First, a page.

A 2000 year old bronze statue recently unearthed may be proof that female gladiators took part in to-the-death battles during the heyday of the Roman Empire!
The ancient artifact depicts a female warrior with her arm outstretched in a victory pose. In her hand, she carries a sica, a curved short sword used in arena matches by gladiators, who were often captured warriors from other countries. She is nude from the waist up, wearing only a loincloth, typical of battling warriors, but no body armor for protection. Archeologists believe the statue was not created wearing armor to showcase that the carving was indeed of a female gladiator.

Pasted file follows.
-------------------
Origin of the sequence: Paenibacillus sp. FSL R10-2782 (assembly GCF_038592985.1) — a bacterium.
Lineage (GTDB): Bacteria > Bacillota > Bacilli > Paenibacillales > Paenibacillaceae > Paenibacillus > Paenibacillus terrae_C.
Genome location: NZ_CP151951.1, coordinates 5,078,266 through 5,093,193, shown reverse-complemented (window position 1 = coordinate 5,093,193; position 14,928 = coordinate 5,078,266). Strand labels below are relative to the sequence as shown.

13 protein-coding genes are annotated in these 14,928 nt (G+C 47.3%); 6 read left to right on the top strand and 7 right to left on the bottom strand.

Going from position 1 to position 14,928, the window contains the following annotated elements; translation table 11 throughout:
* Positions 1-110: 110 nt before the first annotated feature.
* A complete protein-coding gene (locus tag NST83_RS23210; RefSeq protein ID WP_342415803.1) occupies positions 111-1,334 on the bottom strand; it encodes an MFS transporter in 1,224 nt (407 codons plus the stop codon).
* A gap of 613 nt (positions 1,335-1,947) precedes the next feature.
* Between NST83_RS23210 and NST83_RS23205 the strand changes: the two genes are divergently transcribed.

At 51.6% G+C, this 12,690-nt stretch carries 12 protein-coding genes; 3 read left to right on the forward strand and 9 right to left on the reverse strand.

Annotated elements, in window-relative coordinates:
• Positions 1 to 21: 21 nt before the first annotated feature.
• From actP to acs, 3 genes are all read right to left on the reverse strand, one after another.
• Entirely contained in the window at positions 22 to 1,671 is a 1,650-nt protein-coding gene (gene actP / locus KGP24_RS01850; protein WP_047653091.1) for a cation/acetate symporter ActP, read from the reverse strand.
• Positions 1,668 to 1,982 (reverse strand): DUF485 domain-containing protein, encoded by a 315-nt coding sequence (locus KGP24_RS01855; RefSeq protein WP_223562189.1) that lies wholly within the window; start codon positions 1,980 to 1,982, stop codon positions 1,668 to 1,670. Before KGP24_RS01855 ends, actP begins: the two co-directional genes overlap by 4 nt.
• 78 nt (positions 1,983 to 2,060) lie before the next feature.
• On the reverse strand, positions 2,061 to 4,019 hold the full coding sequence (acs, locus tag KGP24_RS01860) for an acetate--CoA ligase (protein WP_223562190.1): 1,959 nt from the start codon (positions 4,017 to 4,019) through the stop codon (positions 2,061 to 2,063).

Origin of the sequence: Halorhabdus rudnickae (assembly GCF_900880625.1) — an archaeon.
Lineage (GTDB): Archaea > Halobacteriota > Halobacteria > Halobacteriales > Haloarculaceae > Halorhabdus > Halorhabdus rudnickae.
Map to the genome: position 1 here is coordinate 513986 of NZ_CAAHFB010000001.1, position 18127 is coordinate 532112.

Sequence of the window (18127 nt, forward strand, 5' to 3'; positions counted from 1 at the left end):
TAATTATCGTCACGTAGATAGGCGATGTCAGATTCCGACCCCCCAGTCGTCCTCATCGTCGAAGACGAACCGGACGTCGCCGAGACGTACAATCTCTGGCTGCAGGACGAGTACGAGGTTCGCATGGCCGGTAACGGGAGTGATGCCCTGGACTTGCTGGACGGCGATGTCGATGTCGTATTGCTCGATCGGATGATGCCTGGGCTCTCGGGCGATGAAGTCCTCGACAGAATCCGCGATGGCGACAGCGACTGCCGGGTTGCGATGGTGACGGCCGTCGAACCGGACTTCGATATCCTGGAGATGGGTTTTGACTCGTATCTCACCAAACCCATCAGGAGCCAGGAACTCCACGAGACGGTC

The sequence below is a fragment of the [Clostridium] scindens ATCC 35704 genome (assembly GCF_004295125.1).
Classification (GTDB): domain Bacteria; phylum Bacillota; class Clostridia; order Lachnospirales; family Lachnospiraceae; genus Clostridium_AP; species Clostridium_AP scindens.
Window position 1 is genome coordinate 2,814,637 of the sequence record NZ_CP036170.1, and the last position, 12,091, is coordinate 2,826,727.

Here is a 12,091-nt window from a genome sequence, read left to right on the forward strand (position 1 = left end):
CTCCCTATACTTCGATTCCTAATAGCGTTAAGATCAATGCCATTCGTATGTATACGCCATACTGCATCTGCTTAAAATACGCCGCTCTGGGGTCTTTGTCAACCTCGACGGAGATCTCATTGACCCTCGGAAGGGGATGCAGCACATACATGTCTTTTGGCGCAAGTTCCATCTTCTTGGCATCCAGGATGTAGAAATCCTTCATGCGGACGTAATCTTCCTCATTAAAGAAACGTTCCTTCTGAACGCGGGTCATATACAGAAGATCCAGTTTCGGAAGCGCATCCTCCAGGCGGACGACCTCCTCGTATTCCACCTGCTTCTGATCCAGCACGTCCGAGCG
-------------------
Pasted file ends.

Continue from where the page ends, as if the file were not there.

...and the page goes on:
Very few statues of female gladiators have ever been found, after the Emperor Septimus banned females from gladiatorial combat in the year AD200. Before the banning, female slaves were sometimes forced into bloody, deadly battles for the entertainment of the masses during the days of Ancient Rome.
The remains of a "muscular" woman from the times of the Roman occupation of what is now England were discovered in 2010. The woman was buried in an elaborate ceremonial wooden coffin with iron straps and copper strips in Credenhill, UK.